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This may or may not help but our first venture into TT and 5 month trip was a Dodge Durango with Hemi (would not consider the 6 banger myself) pulling a 28 foot lightweight Forest River Freedom that was in the 6K area. Being only one of you would be even better than the two of us and dogs were. Towing wise the Hemi Durango got 8mpg average with near 10 on straight highways and as los as 6 traveling the hills in and around AZ and NV. Being you would be even shorter and lighter you would do better on all. I would put quality of the Freedom on a mid level with things like trim gaps etc being evident. Plenty storage etc.


HOWEVER being we where in the larger space needed group after 2 years we went to an Alpine 37 foot 5th wheel for the room. Value wise our trade on the Freedom was almost exactly what we paid for it 2 years before that but we did purchase just as new models where coming out and dealer wanted to move the ones that where not the new year model.
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Old 08-05-2019, 09:51 AM   #41
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I'm 54 single lady and started looking at all Youtube videos to narrow down what I wanted. But mine is for extended stay since I need to live on Moms property and take care of her. I chose a 33ft Class A. Love it. It's all contained. If you have never driven or backed up a trailer I would suggest a Class C. They can be really fantastic, Short and can go anywhere. No hitching and Un-hitching necessary and I think it could be a lot less to deal with for you overall. But I made a list of all pro-and cons of both and based my decision on that. So do a lot of studying before you decide. Got mine on Craigslist actually.
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Old 08-05-2019, 04:00 PM   #42
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I have 2019 Lance 1475 (love it!) that I pull with my 2016 Honda Pilot AWD, I did have a transmission cooler put in at the time the hitch was placed, but they do come with a tow package. I did have to add a sway bar, but after that it pulls nicely. A few weeks back I had my first mountain climb to 9000 feet up Mt Graham here in AZ, once I drop it down to low gear it was a breeze. A few here would probably say a Pilot is a vehicle meant for hauling children not trailers, but it is what I had and it works.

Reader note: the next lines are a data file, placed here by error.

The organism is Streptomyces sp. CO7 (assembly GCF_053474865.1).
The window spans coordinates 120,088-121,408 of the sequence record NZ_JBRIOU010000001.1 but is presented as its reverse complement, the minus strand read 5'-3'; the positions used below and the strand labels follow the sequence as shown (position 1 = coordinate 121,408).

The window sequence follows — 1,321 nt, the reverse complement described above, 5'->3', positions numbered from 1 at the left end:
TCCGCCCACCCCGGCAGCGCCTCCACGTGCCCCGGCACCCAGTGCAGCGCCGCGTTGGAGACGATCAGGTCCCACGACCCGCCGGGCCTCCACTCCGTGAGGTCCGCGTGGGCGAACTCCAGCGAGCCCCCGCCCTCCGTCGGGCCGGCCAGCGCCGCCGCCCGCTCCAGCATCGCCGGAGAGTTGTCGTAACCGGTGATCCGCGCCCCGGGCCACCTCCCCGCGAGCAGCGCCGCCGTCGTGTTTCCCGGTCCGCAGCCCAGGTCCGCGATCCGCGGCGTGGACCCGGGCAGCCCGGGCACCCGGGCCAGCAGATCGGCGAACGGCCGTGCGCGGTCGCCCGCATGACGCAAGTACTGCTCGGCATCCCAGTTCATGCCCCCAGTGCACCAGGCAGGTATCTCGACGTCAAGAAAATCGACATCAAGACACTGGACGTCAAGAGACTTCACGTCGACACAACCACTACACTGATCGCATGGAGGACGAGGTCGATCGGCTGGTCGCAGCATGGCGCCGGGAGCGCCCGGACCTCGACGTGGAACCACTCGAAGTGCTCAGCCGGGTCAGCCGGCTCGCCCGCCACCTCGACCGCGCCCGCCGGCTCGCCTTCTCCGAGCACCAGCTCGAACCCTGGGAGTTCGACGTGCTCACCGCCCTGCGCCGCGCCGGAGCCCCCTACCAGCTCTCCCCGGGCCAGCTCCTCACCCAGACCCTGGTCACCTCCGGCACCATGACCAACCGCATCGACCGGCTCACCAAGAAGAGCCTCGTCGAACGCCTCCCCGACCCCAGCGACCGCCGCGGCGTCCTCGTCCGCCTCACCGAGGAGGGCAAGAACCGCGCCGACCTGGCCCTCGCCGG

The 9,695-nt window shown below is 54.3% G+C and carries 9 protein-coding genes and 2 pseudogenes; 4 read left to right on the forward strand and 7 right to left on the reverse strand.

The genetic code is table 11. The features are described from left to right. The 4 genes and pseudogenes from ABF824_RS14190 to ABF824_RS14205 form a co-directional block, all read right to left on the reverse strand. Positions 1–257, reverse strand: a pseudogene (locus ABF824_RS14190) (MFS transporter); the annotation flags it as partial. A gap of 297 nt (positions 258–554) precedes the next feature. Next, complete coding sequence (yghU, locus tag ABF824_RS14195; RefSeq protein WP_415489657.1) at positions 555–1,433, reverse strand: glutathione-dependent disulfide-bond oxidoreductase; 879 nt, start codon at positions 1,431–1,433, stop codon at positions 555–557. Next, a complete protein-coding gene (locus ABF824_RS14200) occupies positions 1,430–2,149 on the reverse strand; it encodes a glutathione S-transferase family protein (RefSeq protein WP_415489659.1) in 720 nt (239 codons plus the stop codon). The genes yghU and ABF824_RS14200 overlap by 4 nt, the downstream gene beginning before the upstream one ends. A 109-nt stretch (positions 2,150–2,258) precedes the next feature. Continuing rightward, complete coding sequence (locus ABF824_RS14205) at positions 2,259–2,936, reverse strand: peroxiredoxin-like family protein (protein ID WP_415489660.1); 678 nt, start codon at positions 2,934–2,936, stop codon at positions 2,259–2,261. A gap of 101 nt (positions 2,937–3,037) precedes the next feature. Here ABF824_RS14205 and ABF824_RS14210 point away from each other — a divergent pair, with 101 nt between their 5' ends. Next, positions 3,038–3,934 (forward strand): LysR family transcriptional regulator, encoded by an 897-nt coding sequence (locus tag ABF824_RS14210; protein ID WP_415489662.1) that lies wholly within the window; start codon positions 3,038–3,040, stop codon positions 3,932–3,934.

I had my heart set on one of those cute tear drop trailers, but after sitting in it for 15 minutes at the dinette and thinking "if this was a rain day and I was going to be inside all day I would only have the dinette and the bed to relax, not good." I ventured further and found the Lance, it has two easy chairs with a small table that swivels instead of a traditional dinette and I find this much more comfortable for an indoor day. It also has the all season package to protect the holding tanks from prolonged and/or below freezing temps, just peace of mind. Whatever your thinking of choosing, do spend some time in it getting that all day stuck inside feel. Have fun and what a great adventure to share with your family!